Photo credit: https://transmoto.com.au/throwdown-no-74-the-pass/
An English riding stable is not a typical breeding ground for a motocrosser. My parents parents wanted me to be a part of their dream of owning and operating a farm dedicated to their horses, however I showed no interest. A deal was struck. If I committed two years of my life to riding horses, then I could have a dirt bike. I rode horses in all types of shows, cross county and summer camps. I attended pony-club and even fox hunting to please my parents. I now realize my parents believed I would fall in love with horseback riding and give up my obsession for motocross.
When the TV times schedule read "suppercross" all my chores would be done to earn the privilege to watch Ricky Johnson ride in the Saturday night Supercross. I would sit an unhealthy distance from the TV and I would study closely the lines and riding techniques in detail. I counted the days until the day I could ride wheels instead of hooves.
It was 1980 and my contract was up. I got my first bike as promised. It was a brand new 1981 Honda Z50. It had to be a Honda because that's what Ricky rode. I practiced every weekend and every day after school on a track I dug and built by hand.
It was no secret that I wanted to race! My father heard of a local track and agreed to take me for the Sunday race. We loaded my bike in the back of the truck and left for the race. We arrived late and open practice had already started. I could see it, my face was pressed against the glass as my heart pounded in my chest. My father who knew nothing about the sport was completely shocked when he saw the enormous swarm of bikes on the track all at the same time. It must have looked like total chaos to my father as the truck never stopped. He just did a loop around the parking lot looking for the exit shouting "not as long as you live in our house" and we left- I was devastated.
18 years later I was approached by a guy who was leaving the country for a job offer and was selling everything he owned with only a weeks notice. Thinking I could make some easy money and flip a dirt bike I agreed to look at it. I bought the 10 year old cr125 as I knew it was easily worth more than double what I paid. After I got the bike home and rode it to make sure it was sound, I was hooked. All dirt bike riders know the instant gratification you get when you ride. I decided to go to the local track to ride it just once- just so I could say I rode it. Big mistake! I instantly found a support group to help me become an addict. They filled me in on the process and encouraged me to show up on Sunday.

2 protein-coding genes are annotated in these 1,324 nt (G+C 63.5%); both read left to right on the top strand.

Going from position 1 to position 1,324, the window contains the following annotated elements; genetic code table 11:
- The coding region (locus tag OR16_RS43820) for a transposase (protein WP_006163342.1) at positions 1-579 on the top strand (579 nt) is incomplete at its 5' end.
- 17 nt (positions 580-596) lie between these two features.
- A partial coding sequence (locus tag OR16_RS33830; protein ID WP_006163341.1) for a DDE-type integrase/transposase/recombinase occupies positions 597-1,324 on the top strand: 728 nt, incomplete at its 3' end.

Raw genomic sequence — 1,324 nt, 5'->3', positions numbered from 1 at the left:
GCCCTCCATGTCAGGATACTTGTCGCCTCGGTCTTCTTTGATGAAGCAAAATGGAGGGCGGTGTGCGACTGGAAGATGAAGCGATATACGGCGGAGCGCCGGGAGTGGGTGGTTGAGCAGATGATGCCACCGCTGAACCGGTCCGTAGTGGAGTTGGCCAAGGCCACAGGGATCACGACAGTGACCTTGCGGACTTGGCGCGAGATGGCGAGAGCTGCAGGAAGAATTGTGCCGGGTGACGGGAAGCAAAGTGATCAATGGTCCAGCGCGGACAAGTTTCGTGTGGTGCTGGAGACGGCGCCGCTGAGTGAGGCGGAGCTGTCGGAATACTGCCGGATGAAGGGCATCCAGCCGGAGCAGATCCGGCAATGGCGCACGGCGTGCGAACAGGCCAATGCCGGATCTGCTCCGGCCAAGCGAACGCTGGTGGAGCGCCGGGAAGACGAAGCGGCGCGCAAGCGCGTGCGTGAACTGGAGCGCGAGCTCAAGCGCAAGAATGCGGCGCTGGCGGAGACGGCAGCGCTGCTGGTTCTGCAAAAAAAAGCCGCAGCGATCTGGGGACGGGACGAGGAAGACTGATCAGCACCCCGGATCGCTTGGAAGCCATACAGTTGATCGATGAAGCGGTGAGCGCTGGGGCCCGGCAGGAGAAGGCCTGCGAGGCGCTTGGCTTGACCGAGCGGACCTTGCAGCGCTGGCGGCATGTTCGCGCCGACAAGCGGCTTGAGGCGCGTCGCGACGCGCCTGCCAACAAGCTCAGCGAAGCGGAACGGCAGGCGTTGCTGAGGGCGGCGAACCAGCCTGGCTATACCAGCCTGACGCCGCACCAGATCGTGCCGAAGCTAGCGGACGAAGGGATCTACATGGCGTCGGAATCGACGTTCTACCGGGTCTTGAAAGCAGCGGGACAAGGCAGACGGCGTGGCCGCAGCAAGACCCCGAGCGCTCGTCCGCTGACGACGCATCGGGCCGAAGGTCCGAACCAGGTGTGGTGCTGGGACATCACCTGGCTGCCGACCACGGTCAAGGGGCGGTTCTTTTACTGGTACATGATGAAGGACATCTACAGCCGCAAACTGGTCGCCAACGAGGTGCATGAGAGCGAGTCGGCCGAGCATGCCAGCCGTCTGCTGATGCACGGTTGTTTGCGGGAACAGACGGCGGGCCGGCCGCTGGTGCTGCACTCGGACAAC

I followed their advice and as I drove into the pits they greeted me as if they were not going to let me back out. Any chance of changing my mind and backing out were now gone. I signed up to race vet-master class as I was now 27 Years old. Having not ridden since my z50 I assumed it was the right class for me. I Was so wrong, they were extremely fast. It was too late though, I was completely addicted. The next three years I raced every single weekend all season long- traveling to races spanning three provinces and six states. My third weekend of racing - as I found out after I arrived - was a the Canadian Nationals. I finish 9th over overall in the junior class. This only fueled my addiction and drove me to race as much as humanly possible.
My parents would comment later that they wished the had known more about the sport when I was young rather than me living the dream trying to qualify for the Toronto Arenacross at age 34. I was thankful I started at 27, I might have done it all at a much later point in my life instead. When I am riding its always the best best time of my life, regardless of my age.